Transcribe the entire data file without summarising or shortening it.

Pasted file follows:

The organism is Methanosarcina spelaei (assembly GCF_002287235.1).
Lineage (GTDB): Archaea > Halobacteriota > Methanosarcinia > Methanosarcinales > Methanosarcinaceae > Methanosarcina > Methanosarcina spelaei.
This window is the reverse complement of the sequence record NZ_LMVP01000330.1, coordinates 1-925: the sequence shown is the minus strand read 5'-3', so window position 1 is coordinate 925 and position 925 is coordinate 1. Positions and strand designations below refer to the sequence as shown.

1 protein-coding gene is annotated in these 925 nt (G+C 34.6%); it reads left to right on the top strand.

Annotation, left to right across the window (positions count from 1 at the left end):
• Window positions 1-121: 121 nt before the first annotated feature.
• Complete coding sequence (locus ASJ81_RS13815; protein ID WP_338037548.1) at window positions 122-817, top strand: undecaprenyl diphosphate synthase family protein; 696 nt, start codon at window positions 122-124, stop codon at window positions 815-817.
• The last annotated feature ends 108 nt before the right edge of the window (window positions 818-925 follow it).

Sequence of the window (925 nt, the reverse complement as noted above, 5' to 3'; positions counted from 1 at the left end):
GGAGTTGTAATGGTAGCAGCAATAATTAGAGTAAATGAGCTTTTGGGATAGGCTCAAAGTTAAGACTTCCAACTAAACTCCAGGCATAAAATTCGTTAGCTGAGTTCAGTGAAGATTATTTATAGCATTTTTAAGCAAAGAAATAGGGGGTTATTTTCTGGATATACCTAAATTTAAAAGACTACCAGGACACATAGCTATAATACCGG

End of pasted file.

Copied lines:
The organism is Methanosarcina spelaei (assembly GCF_002287235.1).
Lineage (GTDB): Archaea > Halobacteriota > Methanosarcinia > Methanosarcinales > Methanosarcinaceae > Methanosarcina > Methanosarcina spelaei.
This window is the reverse complement of the sequence record NZ_LMVP01000330.1, coordinates 1-925: the sequence shown is the minus strand read 5'-3', so window position 1 is coordinate 925 and position 925 is coordinate 1. Positions and strand designations below refer to the sequence as shown.

1 protein-coding gene is annotated in these 925 nt (G+C 34.6%); it reads left to right on the top strand.

Annotation, left to right across the window (positions count from 1 at the left end):
• Window positions 1-121: 121 nt before the first annotated feature.
• Complete coding sequence (locus ASJ81_RS13815; protein ID WP_338037548.1) at window positions 122-817, top strand: undecaprenyl diphosphate synthase family protein; 696 nt, start codon at window positions 122-124, stop codon at window positions 815-817.
• The last annotated feature ends 108 nt before the right edge of the window (window positions 818-925 follow it).

Sequence of the window (925 nt, the reverse complement as noted above, 5' to 3'; positions counted from 1 at the left end):
GGAGTTGTAATGGTAGCAGCAATAATTAGAGTAAATGAGCTTTTGGGATAGGCTCAAAGTTAAGACTTCCAACTAAACTCCAGGCATAAAATTCGTTAGCTGAGTTCAGTGAAGATTATTTATAGCATTTTTAAGCAAAGAAATAGGGGGTTATTTTCTGGATATACCTAAATTTAAAAGACTACCAGGACACATAGCTATAATACCGG